My preconference session, Shifting Sands, presented by Bonnie McKewon made me aware of changes coming to libraries of all sizes and some ways to meet the changing needs of our communities and patrons. One of the early sessions with keynote speaker, Lee Rainie, shared Pew research data that confirmed the important role that libraries fill in our community and how that role is changing.
With my mind now set on meeting those challenges and equipping myself to meet them, I made my final decisions on which break out sessions to attend. The presenters were librarians who were willing to share with others how they too could achieve success in specific areas in their libraries.They exemplify what ARSL does best – sharing problems, sharing different ways to overcome those difficulties, and sharing success with others. One presenter mentioned that she plans children’s programs that she enjoys doing. That was a novel thought for me. It made sense, because if I don’t enjoy what I’m doing the program has less chance for success. Mary Stenger, the recipient of the 2013 best small library award, encouraged me with her “if I can do it, you can do it” attitude.
I was also inspired by the presentations from the authors, Craig Johnson and Joe Starita. I enjoyed meeting new people and sharing meals and discussions with them. I enjoyed the volunteers serving at the registration area and everywhere.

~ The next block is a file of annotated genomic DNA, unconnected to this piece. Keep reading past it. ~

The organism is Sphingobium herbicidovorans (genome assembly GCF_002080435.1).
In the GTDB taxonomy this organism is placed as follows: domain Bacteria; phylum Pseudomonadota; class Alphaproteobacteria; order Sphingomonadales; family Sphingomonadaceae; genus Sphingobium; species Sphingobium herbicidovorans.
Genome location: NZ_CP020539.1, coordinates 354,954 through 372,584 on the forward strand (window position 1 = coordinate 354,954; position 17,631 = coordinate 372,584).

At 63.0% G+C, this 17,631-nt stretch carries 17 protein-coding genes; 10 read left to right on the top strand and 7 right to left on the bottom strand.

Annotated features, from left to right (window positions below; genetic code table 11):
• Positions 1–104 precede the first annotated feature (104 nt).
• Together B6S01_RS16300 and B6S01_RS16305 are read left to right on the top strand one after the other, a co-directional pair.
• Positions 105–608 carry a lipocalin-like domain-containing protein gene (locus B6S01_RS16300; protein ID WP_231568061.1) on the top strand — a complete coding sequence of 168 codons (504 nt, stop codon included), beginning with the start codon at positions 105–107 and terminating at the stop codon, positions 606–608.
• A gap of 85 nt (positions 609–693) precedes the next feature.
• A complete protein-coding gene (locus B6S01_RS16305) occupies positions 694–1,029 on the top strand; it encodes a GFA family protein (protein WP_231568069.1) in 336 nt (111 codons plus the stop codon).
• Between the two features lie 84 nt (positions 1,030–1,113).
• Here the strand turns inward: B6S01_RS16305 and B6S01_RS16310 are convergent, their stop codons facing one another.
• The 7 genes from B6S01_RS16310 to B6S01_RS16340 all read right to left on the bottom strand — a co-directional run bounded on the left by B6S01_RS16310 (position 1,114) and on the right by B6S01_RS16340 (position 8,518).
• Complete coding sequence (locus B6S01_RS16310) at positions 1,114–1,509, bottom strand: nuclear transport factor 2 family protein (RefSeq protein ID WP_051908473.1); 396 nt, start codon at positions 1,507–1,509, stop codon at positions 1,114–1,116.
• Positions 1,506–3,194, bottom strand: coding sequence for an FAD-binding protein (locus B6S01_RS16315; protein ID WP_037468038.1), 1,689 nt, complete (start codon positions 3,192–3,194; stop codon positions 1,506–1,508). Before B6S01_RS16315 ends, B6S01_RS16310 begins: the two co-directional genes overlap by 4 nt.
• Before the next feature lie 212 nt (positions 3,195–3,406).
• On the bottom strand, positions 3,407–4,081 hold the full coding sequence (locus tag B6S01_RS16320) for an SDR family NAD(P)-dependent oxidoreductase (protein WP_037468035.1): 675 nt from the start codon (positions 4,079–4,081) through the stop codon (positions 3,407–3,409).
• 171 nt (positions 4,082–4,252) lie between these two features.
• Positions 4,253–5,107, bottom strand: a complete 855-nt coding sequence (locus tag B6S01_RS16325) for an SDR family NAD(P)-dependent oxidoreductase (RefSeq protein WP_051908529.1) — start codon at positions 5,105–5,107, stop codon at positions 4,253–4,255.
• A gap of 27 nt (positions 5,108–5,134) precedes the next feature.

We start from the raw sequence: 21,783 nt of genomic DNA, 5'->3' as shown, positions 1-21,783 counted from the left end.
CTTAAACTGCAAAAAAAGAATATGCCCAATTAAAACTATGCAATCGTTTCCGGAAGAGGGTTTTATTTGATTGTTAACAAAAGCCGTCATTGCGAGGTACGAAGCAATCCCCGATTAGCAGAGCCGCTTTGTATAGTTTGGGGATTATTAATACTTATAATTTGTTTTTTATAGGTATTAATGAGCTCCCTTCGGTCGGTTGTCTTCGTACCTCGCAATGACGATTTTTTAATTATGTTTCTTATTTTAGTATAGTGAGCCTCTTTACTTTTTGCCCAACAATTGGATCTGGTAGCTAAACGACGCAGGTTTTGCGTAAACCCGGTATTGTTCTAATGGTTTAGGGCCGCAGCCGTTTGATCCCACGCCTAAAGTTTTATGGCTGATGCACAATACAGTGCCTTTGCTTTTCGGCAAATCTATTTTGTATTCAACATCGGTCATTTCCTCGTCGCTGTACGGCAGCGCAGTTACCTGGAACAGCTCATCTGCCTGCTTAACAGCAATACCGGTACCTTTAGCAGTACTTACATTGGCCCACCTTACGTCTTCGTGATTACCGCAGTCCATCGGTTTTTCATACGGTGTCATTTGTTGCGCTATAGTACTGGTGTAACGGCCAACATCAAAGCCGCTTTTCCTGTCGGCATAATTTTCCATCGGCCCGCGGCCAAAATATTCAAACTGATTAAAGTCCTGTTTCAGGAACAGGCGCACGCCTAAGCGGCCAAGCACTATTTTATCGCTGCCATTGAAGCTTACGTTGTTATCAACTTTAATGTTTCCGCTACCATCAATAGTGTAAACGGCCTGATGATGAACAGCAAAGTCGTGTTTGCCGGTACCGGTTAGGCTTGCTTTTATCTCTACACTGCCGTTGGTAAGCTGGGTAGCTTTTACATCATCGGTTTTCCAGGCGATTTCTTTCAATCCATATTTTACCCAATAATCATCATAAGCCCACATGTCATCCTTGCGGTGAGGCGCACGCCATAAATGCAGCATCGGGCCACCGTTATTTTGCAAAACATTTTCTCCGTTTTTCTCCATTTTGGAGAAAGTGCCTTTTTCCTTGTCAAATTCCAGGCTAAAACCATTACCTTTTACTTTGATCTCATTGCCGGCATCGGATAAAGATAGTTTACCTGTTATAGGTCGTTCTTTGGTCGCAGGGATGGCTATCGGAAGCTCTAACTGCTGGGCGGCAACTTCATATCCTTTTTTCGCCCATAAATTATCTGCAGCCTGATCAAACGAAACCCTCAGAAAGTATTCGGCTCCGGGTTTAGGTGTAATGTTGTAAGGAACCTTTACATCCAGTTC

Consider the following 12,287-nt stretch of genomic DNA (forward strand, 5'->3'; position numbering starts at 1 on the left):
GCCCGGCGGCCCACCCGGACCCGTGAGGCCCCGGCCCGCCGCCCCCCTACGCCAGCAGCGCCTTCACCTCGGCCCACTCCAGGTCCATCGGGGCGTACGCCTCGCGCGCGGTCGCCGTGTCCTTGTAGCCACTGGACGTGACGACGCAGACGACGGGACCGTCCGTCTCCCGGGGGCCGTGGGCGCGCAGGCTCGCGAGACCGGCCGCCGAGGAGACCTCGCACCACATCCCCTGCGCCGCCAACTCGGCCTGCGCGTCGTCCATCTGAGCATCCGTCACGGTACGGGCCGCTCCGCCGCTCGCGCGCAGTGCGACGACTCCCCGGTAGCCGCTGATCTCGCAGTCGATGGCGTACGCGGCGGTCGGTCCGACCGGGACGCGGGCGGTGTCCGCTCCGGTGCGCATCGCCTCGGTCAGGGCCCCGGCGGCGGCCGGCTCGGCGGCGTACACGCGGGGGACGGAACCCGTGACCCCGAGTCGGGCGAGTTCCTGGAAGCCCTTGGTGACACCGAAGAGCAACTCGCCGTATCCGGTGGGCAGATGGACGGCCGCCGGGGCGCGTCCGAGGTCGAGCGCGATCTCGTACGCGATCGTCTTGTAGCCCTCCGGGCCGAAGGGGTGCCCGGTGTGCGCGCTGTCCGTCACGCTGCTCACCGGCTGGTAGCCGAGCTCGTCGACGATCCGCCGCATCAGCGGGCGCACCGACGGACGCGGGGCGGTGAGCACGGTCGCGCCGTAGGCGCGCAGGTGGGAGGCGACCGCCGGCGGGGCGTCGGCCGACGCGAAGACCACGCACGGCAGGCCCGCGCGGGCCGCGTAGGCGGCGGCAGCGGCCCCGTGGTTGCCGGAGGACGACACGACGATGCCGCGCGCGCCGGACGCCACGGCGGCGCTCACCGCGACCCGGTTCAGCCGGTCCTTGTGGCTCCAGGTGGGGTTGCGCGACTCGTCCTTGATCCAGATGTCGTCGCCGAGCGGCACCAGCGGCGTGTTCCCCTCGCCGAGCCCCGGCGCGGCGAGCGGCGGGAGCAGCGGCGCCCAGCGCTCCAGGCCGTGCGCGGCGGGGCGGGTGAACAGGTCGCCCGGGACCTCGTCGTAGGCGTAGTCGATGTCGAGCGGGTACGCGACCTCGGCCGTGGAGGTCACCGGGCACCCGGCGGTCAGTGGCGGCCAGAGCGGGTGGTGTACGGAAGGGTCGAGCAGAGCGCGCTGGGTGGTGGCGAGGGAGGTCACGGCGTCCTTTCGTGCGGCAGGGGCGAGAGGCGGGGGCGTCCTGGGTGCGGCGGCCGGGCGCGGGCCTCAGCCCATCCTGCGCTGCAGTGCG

I remember the day Becky Heil called to inform me that I was being awarded the scholarship. I was preparing for our summer reading finale and wondering how I was going to do it all. I needed super powers. She remarked that the ARSL conference would make me a “Super” librarian every day. While I didn’t quite receive super powers, I came away with an attitude and knowledge to do my job better. Thank you ARSL and thank you to everyone who makes these scholarships possible. It was an opportunity I will treasure.
My name is Nola Ramirez and I am the branch manager of the Gustine Branch Library in Gustine CA. We are located in the heart of agriculture on the westside of the central valley. City’s population is 5,000. The Gustine Branch Library is small, only a little over 12,000 square feet, and contains 12,542 items and circulated over 8,000 items last year. On March 22, 2013 I will have been running the busy regional branch all by myself for 21 years.
I joined ARSL 5 years ago when I was invited to go to the Conference in Sacramento and felt immediately at home with everyone. Here were people that understood what I was going through and felt. The California State Library has awarded me scholarships for all 5 conferences I have attended.